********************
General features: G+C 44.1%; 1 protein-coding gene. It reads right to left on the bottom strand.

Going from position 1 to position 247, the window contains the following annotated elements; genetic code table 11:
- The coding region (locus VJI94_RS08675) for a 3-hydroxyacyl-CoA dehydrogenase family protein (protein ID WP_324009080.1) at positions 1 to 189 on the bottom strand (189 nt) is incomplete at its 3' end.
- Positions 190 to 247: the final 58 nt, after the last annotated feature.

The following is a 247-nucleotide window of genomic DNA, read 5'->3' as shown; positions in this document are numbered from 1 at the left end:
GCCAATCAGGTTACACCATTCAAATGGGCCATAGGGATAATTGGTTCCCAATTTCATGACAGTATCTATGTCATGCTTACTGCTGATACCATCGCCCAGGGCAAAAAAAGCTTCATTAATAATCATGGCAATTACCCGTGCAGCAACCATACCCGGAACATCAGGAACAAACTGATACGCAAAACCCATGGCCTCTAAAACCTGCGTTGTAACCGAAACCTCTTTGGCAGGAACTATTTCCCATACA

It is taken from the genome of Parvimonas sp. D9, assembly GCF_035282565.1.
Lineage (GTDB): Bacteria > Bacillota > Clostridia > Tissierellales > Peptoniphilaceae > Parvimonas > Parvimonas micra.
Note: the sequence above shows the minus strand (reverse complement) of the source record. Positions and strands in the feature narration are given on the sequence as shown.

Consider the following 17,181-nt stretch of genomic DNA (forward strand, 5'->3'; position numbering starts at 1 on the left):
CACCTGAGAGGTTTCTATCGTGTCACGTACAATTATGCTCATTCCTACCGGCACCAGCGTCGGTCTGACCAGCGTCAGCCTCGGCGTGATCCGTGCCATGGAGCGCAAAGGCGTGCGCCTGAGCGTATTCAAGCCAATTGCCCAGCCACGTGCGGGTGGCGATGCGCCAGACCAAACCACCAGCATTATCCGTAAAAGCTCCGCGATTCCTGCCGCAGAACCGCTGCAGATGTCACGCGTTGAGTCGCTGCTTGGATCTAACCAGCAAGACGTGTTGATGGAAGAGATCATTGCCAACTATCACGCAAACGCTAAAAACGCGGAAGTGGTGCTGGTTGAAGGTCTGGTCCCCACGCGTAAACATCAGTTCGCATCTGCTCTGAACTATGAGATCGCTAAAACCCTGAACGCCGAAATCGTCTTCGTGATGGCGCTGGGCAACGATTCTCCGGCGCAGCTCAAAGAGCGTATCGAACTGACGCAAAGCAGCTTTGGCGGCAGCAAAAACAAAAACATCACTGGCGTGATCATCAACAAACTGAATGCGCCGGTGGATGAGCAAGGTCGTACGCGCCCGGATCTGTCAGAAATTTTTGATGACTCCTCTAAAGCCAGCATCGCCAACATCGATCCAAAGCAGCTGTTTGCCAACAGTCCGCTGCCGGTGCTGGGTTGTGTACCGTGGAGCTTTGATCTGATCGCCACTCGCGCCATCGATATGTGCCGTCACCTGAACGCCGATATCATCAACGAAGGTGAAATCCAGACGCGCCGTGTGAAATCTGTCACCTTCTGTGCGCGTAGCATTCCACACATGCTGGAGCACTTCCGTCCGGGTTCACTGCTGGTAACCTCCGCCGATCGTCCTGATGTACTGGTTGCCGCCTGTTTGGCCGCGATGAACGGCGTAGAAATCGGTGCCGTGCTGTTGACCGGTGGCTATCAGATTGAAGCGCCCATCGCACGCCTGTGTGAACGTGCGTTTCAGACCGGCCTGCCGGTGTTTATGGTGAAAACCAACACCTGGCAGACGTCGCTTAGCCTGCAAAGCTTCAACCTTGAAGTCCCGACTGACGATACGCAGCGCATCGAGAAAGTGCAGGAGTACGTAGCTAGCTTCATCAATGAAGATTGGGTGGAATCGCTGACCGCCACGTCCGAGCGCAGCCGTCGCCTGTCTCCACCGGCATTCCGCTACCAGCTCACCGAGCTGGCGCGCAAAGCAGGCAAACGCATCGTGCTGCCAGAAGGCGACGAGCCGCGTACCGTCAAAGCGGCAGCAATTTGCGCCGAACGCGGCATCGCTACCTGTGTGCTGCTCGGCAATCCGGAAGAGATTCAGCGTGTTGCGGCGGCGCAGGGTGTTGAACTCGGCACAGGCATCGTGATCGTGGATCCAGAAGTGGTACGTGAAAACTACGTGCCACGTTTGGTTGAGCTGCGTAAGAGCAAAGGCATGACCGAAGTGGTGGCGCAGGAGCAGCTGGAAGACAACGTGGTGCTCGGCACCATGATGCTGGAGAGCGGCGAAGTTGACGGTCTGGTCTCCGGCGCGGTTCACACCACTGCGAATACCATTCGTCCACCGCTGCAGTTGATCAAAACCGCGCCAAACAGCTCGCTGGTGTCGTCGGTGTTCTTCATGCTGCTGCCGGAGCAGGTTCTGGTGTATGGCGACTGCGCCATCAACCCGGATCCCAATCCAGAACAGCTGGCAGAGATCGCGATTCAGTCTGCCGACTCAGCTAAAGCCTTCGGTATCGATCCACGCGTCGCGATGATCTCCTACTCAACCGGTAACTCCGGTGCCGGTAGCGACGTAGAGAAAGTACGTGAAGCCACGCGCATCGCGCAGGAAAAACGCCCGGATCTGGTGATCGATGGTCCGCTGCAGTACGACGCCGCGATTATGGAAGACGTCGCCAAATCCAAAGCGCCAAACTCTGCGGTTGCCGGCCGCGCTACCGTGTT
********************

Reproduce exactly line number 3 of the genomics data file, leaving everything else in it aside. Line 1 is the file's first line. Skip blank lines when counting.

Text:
- The coding region (locus VJI94_RS08675) for a 3-hydroxyacyl-CoA dehydrogenase family protein (protein ID WP_324009080.1) at positions 1 to 189 on the bottom strand (189 nt) is incomplete at its 3' end.